International exams show that the Israeli school system is one of the world’s leaders in pupil achievement gaps among its different populations. The rate of matriculation among the different population groups provides a similar picture.
One explanation for the divide among youngsters is the differences in the Education Ministry’s investment, which together with the funds from the local authorities creates an unequal starting point. That the ministry is allowing some public preschools to charge parents another 3,000 shekels ($848) annually will even further entrench the existence of two separate educational systems – one rich in content for families of means, and a diluted one for the rest.
The ministry’s consent to these exceptional payments in preschools was revealed in a submission to the High Court of Justice, during a hearing on several petitions on the matter of parent payments. To get approval, the preschool must explain what the money will be used for – an additional assistant, pedagogical programming, trips, etc. It vaguely refers to “the unique educational worldview” of the preschool in an effort to justify the additional charges, which come above the maximum 1,000 shekels allowed. Past experience shows that any preschool which asks for approval can expect to receive it.
The approvals for these extra charges began last year and were given primarily to preschools in the Jerusalem area operated by nonprofit associations that promote democratic or anthroposophic education and the like. The permits were meant to be limited, but this year they were expanded to public preschools and “laundered” through claims to “uniqueness.” The Education Ministry says that the extension of the permits is an interim stage in the reorganization of parent payments, but the temporary will apparently become permanent; an opening provided by the ministry isn’t going to be closed so easily.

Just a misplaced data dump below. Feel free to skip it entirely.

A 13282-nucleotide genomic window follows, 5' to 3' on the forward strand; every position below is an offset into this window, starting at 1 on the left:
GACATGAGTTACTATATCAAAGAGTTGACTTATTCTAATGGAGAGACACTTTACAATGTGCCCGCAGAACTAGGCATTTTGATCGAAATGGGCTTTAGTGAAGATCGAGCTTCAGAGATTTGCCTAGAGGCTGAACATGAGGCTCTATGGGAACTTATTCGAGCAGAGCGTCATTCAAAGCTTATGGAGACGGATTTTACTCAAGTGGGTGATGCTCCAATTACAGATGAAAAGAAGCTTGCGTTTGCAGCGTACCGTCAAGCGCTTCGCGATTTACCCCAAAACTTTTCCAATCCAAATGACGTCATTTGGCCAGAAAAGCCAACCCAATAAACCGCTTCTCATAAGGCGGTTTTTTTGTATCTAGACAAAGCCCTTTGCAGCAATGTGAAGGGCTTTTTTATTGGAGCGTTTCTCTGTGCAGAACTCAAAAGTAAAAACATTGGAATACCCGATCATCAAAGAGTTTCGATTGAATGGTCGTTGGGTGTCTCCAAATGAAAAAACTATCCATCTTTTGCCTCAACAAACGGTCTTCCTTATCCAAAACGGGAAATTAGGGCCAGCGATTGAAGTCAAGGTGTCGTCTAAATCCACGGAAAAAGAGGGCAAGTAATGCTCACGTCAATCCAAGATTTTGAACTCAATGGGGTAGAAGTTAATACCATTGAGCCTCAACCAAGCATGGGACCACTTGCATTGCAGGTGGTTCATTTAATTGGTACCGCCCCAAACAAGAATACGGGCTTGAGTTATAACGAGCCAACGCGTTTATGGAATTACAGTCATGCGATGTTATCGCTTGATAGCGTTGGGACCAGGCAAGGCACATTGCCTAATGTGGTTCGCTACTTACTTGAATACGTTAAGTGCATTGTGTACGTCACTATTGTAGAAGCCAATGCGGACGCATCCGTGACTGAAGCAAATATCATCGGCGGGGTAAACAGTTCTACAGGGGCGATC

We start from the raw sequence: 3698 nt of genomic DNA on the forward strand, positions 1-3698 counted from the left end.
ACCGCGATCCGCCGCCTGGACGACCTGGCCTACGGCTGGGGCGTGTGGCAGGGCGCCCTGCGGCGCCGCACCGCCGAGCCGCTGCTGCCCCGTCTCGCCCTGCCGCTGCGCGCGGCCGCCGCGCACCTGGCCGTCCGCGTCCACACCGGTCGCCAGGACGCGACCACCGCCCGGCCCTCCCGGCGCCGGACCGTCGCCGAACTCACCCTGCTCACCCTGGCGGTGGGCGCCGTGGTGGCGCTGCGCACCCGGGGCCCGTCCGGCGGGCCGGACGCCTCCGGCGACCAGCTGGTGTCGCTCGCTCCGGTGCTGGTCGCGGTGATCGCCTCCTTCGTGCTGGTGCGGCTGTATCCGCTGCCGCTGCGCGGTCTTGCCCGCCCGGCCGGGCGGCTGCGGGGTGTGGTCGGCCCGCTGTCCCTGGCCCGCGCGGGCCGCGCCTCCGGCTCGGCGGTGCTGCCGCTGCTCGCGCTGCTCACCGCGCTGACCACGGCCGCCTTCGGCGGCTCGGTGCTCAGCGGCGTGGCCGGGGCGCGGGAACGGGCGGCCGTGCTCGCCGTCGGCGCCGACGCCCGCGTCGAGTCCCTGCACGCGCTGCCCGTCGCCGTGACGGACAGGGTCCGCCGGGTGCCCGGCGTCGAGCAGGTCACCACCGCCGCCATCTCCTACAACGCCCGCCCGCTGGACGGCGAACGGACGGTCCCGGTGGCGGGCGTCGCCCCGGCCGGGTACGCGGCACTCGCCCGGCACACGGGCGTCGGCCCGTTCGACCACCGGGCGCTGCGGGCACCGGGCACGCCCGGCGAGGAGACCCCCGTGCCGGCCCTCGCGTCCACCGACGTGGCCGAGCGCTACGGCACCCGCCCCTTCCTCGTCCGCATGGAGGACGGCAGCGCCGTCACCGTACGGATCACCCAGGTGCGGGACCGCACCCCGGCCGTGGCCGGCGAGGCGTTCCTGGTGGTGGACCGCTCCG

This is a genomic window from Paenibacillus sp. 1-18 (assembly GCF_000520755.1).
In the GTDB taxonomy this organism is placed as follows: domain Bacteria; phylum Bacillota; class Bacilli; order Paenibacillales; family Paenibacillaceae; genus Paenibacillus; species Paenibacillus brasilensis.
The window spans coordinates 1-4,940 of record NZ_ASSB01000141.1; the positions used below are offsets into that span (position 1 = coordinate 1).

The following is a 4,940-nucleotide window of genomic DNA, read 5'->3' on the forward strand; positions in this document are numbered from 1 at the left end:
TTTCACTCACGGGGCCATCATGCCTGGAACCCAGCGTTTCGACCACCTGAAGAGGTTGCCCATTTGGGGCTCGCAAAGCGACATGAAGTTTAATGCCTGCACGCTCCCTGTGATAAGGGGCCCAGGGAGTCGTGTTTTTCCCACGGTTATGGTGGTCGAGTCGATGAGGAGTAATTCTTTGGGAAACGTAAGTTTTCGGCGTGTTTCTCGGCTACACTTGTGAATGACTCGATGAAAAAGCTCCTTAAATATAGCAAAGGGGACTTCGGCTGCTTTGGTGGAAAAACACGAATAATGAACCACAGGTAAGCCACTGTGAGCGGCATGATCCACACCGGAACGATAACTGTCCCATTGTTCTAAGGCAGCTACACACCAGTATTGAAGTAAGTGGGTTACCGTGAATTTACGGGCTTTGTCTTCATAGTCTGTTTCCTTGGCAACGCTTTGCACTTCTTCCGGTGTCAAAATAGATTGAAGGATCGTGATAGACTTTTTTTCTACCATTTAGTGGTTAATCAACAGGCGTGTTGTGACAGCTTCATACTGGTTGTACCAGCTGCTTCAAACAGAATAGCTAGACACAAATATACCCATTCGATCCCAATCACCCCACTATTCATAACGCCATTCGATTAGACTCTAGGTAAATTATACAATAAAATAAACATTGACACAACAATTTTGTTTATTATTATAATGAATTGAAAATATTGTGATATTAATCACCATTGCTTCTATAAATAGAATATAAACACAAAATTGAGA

What parent doesn’t want additional manpower in his child’s preschool? Who wouldn’t be pleased to have his children enjoy programming that would enrich the thin, routine level of education provided by the Education Ministry? Yet instead of improving the education in all preschools, the ministry is enabling wealthier parents to obtain private educational services for their children on top of the basics that public preschools provide.
The mechanism for enlarging the gaps in preschools must be understood in the context of the worrisome trend throughout the educational system. According to data that appears in the submission to the High Court, the amount that parents pay throughout the educational system has doubled over the past seven years, from 2.3 billion shekels in 2009 to 4.6 billion shekels last year. The partial data that the Education Ministry wasn’t very pleased about releasing shows that the permits to charge more money is primarily used by schools with prosperous populations.
The result is a substantial undermining of equality. Those who are sworn to protect public education must strengthen all of it, not allow separate tracks that are determined by the depths of parents’ pockets. The Education Ministry is meant to reduce the gaps among Israeli youngsters, not widen them.
The above article is Haaretz's lead editorial, as published in the Hebrew and English newspapers in Israel
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